I, for one, felt that Workflow was so good at bringing together apps that don’t normally talk to each other. Seamlessly moving items from one app to another all while maintaining the integrity of the file was a game changer. Workflow was the singular app that made me want to pull out my iPad over my Mac. That is until Apple acquired it.

When Apple announced the acquisition of Workflow my heart immediately sank, I felt that Apple was trying to squash Workflow and other automation applications for iOS. Instead, a new iteration of Workflow was created with some advanced features that control first party applications and settings.

Honestly, this news still hasn’t sunk in that an app that is a unicorn in the iOS platform has gained so much capability. While I only have been using is for a few days, it is clear that Siri Shortcuts has revitalized my excitement and delight in working with iOS.

Siri Shortcuts hasn’t changed much from its Workflow origins as far as how the app works and the things you can do with it, but something about this makes me more excited than ever to automate and simplify the complex things I do with my iPhone and iPad. Working in this app has allowed me to see the true potential of the iPad again and has made me leave my Mac unopened on my desk. I believe the reason I am so infatuated with this app is because the worry I had when Workflow was acquired has subsided. Between the announcement of the acquisition and the announcement of Siri Shortcuts I felt I was in between a rock and a hard place where I wanted to use Workflow’s powerful tool but I also didn’t want to sink time into an app that seemingly had a likely demise. I didn’t want to use Workflow as a crutch to do my work on iOS because if Apple decided it would “sunset” Workflow my entire computing workflow would be null.

As we now know that was far from the case, and having that subconscious mental block leave me I have been using Siri Shortcuts every moment I can to build and play with the things that it can do. It reminded me of when I started Tablet Habit a year ago and had delight and excitement every time I would open my iPad, I finally felt that again with the iPad thanks to the revitalization of using powerful automation tools to make the tedious work on an iOS device as simple as a single tap.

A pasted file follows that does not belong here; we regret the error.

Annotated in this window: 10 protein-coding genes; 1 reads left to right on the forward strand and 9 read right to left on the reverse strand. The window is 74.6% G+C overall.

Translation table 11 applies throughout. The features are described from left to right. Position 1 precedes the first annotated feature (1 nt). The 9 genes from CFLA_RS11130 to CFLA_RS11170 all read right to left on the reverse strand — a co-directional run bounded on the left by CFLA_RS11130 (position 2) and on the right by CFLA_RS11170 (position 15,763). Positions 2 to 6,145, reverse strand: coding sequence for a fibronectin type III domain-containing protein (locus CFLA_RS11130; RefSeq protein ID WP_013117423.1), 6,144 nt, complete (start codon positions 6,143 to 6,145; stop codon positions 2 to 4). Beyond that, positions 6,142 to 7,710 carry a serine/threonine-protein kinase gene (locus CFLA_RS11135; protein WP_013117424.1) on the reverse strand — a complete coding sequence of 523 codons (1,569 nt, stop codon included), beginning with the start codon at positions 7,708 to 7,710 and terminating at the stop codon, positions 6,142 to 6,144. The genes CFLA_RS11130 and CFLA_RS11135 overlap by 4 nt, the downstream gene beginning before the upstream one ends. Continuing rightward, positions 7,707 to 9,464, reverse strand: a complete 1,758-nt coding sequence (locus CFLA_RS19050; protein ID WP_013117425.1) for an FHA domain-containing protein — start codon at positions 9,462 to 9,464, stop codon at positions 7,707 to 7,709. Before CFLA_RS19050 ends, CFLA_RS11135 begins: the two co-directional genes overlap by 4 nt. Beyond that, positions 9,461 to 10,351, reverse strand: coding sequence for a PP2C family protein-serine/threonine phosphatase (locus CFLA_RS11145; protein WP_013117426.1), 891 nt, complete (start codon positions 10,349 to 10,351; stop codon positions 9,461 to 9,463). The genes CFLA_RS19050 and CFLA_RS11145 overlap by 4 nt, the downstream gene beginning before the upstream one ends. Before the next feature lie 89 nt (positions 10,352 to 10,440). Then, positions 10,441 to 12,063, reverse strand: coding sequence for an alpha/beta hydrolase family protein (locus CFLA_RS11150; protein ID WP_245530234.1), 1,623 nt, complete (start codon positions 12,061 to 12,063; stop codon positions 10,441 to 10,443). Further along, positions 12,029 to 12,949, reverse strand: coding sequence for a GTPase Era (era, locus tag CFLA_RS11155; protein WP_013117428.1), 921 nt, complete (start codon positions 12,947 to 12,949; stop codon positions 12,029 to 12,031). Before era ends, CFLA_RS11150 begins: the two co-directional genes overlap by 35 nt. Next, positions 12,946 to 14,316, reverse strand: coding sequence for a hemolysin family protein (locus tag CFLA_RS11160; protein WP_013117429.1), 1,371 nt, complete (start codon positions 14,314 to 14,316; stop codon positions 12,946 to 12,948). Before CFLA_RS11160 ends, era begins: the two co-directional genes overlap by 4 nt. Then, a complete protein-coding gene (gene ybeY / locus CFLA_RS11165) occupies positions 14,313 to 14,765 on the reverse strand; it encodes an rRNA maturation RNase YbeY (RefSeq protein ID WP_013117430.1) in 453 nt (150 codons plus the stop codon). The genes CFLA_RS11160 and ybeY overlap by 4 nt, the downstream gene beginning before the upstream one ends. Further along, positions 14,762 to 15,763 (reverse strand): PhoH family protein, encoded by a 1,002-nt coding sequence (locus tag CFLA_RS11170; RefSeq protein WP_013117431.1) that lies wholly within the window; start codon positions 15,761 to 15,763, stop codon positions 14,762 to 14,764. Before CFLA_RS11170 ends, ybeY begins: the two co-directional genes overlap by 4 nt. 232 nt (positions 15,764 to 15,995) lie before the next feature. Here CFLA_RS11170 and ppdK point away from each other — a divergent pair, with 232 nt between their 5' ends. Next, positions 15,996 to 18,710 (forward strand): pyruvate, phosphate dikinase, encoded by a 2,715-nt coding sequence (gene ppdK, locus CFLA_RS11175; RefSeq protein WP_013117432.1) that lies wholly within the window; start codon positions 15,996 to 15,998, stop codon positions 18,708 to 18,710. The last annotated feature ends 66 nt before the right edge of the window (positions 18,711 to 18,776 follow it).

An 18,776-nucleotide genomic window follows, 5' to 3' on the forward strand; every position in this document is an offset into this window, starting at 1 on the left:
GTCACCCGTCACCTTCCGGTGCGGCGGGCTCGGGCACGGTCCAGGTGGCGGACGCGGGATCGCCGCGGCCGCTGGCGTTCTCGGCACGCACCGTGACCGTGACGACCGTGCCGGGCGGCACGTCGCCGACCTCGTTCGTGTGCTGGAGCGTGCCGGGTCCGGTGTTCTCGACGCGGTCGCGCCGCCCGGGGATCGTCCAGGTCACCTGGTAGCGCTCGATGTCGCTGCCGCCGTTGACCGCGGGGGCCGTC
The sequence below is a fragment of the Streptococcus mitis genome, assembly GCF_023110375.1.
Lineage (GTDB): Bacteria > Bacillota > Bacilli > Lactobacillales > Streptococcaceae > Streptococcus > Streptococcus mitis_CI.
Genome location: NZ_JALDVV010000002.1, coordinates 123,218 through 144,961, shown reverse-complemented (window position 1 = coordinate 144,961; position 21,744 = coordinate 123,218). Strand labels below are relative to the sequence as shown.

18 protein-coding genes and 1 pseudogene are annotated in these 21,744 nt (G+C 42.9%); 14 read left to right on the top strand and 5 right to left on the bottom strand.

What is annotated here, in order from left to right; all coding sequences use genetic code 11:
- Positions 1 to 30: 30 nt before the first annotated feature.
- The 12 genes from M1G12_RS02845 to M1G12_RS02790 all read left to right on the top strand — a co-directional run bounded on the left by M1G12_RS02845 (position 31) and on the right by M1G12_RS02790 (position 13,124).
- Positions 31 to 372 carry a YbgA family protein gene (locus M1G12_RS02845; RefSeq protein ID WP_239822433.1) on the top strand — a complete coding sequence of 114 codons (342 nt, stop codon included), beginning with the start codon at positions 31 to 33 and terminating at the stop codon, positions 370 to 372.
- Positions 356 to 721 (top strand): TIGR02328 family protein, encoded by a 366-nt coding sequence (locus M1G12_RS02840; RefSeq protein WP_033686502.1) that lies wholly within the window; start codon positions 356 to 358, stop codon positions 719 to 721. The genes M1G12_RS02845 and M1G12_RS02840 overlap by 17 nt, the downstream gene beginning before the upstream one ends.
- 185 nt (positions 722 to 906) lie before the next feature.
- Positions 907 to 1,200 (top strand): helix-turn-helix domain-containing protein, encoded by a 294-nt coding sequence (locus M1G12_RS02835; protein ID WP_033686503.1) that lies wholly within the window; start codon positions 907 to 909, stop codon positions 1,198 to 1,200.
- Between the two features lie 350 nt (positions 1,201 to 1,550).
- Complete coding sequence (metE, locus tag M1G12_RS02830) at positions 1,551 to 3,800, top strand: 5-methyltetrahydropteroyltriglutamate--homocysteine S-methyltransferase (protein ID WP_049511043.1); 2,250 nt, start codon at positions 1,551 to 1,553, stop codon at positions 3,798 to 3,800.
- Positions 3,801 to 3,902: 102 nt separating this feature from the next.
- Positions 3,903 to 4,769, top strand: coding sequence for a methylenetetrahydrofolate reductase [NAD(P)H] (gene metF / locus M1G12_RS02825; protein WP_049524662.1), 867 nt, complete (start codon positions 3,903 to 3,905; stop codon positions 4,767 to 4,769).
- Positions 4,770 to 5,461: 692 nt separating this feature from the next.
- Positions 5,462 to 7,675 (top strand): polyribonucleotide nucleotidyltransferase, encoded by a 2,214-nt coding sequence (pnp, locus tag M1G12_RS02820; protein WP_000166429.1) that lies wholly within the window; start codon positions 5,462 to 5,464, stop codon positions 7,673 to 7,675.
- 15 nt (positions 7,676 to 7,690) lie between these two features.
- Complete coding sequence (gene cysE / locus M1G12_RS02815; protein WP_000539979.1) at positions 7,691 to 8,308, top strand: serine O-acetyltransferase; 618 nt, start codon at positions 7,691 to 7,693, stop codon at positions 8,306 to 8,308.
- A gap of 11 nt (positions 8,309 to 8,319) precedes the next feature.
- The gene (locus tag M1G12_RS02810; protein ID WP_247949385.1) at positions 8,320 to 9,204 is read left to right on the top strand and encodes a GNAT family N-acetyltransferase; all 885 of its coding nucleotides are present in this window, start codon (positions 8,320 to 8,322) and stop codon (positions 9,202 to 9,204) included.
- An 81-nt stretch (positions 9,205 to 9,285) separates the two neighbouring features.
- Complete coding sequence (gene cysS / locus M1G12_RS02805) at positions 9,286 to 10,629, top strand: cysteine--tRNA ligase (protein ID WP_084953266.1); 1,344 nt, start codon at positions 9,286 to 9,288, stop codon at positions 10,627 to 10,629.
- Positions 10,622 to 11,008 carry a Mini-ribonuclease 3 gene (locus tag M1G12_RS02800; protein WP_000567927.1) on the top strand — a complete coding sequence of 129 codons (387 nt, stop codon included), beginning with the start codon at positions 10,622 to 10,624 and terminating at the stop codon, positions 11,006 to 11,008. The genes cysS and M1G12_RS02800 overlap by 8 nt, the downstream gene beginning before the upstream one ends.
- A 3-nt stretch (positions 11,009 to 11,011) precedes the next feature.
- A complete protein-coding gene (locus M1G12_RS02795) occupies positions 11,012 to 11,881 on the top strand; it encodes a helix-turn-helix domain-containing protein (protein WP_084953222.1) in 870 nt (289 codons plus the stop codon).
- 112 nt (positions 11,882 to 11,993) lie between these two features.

I plan to share a lot of the Siri Shortcuts I have built over time, and if you have any questions or requests from me feel free to contact me on Twitter or email me and send any and all questions my way!

The Trail Mix of iOS Keyboards

  • August 22, 2018
  • Blog

With my iPad only lifestyle, there has been a pain point that’s been present with a lot of iPad Pro users: keyboards.

There never seems to be a perfect keyboard for the iPad that is agreed upon with everyone. In fact there are a number of choices that seem to have some sort of drawback no matter how you look at it.

I like to to think of iOS keyboards like that of trail mix. By that I mean there are lots of options, but you are never satisfied with what you get.

The Peanut

The Magic Keyboard is the peanut, simple yet reliable and gets you where you are going. However, it is missing the sweetness and delight that you want. With no backlighting and a Bluetooth only connection, you often have to wake it from its all too frequent sleep mode just to get the keys to work with the iPad. Sure you can simply tap an arrow key when you want to use it, but when it is such a prevalent and repetitive thing to do it becomes tedious and tiring.

The Sunflower Seed

The Smart Keyboard is the sunflower seed. Small and plentiful, but doesn’t provide enough sustenance in its own. The Smart Keyboard is the most frequently recommended keyboard for an iPad Pro, but it doesn’t check all the boxes. Again, with no backlighting working on the keyboard in a dark room just doesn’t work. Now as a step up from the Magic Keyboard it does have a Smart Connector, but with that comes sacrifice in keyboard size. Especially in the 10.5 iPad. The key size is small, space between keys takes some getting used to, and even some less used keys are squished to fit the footprint necessary to be used as a Smart Cover.

The Raisin

The Logitech Keyboard is the raisin of the bunch where some people like and is “healthy” competition in theory. In reality it sucks and nearly everyone hates them. Honestly the bulky keyboard ironically named Slim Combo seems to be a slap in the  face to the people who decided to buy it. It has a Microsoft Surface knockoff okickstand in the case making the footprint of this keyboard when in use take up more space than any other keyboard I have used. It does have backlighting, but the keys are even more cramped than that of the Smart Keyboard. This is the one keyboard I tell almost everyone to steer clear from because the cons outweighs the pros ten to one.

The M&M